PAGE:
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Covid transitionSouth Asia (MNN) — So far, 2020 has been a memorable year for all the wrong reasons. Global events like the COVID-19 pandemic create an unpredictable atmosphere for ministry. More coronavirus coverage here. But Joe Handley of Asian Access says there’s a bright spot amidst the chaos. Asian Access equips national church leaders to multiply churches and make disciples. “We had been planning for several years to do a digital media initiative to equip younger generations, as well as where the persecuted Church lies” in South Asia, Handley explains. “It just so happened that the pandemic opened that door for us to invest heavily in digital technology.” Through a new digital approach, Asian Access is opening work in two new countries this...

How do you envision using digital technology into the future in ways that you did not do before COVID-19?

editing video3 20200321 WA0004The new future is the present! The world has gone digital. Few were ahead of the curve; most are adapting quickly. What do people need? 1.) Need customized/customizable platforms and applications that are versatile; 2.) Need user-friendly tools. What do we need to do? ... 

How has digital technology changed how you do life and ministry in this season of COVID-19?

hubert rajiv 2020 4x3When people ask me this question, I share my approach to the change. There are three big needs during and post-COVID times:

CONTENT: People have a lot of time during this COVID season and are hooked onto the internet most of the time. And so, I see that there is a need for relevant content to flood the net with.

ENCOURAGEMENT: People are living in fear and panic as they are engulfed and bombarded with news reports of this pandemic resulting in hopelessness. Therefore, they need encouragement and hope to pull themselves through this time... 

aporna 500pxEvery day, new COVID-19 patients are being added in Bangladesh, my home country. Family members and close friends are suffering from the illness. Many patients live next to my building. People diagnosed with coronavirus are facing social ostracism; many people are losing their jobs. People cannot earn enough money to meet their daily needs. We are learning that people in Bangladesh are dying not only from COVID-19, but from additional mental and physical issues. It makes me cry when I hear and see a mother cannot provide food and medical supplies for her child. I just cry out to the Lord, “Give me Your provision to stand beside them in a tangible way.” But I am not afraid. I fix my eyes to the Lord who is the author of our life.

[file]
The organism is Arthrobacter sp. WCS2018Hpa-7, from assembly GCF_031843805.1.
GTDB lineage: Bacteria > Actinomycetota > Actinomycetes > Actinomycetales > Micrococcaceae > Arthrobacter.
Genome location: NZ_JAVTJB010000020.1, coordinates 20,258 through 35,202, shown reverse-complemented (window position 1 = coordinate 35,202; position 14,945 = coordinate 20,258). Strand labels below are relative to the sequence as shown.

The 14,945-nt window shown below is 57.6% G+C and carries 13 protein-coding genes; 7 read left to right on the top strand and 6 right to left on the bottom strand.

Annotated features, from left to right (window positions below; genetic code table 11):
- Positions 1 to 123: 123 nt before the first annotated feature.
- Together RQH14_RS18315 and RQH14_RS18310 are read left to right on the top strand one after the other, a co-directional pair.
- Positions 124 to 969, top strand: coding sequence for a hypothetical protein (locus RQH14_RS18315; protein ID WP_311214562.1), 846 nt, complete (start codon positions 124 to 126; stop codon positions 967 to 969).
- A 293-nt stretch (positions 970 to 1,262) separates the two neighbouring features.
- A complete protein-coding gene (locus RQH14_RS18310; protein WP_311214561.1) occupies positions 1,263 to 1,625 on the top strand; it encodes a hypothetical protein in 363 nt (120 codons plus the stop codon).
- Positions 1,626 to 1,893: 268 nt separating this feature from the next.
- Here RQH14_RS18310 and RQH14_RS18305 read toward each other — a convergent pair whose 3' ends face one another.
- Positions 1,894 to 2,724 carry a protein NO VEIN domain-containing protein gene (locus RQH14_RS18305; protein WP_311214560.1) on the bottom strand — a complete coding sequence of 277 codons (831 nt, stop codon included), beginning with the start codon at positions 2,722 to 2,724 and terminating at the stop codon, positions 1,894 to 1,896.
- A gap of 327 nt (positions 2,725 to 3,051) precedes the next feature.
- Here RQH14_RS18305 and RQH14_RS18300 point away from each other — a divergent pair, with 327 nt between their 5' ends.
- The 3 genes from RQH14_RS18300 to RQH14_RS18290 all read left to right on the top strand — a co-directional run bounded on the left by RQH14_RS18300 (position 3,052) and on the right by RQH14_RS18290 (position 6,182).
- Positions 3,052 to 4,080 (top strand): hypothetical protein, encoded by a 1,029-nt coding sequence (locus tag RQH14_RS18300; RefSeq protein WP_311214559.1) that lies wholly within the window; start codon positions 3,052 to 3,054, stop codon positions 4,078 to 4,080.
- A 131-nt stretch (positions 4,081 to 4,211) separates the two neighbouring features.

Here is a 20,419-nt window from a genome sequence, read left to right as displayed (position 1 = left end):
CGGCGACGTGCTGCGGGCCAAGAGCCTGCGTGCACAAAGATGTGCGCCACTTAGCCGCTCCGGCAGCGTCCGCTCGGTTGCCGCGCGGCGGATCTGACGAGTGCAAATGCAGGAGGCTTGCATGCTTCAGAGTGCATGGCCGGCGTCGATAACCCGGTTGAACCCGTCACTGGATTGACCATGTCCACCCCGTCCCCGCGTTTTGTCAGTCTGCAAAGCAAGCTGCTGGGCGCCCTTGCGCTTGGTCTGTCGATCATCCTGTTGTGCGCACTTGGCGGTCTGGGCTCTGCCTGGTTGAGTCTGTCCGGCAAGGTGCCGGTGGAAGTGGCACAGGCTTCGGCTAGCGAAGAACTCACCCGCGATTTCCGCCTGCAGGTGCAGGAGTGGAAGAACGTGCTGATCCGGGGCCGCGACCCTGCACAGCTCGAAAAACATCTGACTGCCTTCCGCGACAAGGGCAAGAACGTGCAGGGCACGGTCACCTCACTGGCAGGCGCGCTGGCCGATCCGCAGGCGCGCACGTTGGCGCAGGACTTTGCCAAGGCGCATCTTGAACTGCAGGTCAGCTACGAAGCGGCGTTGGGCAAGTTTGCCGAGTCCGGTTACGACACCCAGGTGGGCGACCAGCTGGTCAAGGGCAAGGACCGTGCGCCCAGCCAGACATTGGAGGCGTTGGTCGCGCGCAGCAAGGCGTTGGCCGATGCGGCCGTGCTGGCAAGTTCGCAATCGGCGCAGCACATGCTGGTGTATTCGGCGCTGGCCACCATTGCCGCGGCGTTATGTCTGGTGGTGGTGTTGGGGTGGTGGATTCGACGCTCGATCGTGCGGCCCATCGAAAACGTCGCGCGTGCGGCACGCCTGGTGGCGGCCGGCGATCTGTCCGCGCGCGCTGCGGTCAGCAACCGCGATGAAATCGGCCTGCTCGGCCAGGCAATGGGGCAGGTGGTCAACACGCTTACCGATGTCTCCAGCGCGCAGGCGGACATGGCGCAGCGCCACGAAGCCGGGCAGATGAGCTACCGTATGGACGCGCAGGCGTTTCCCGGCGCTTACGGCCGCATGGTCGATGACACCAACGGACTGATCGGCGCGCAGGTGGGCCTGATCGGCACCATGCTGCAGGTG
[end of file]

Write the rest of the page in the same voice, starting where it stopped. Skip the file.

In 330 BC, Alexander the Great had conquered the Persian Empire and in the process had become ruler of most of the known world. With the greatest army ever assembled he decided to continue his push eastward. His vision was unrelenting. He wanted to rule the entire world. But when they reached the Himalayan Mountains, his leaders came to Alexander with a serious concern. They had gone beyond the boundaries of their maps. To go further would mean that they would march off the map. They were suddenly faced with two options. They could return to where they came from and stay within familiar territory, or they could bravely march off the map into new and unknown territory. The first option would result in retreating to the comfort and security of the past; the second option would result in embracing the opportunities and challenges of a new order...

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Asian Access

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PO Box 3307  Cerritos, California 90703 USA

email:  info @ asianaccess.org
phone:  (626) 914-8990
web:  asianaccess.org

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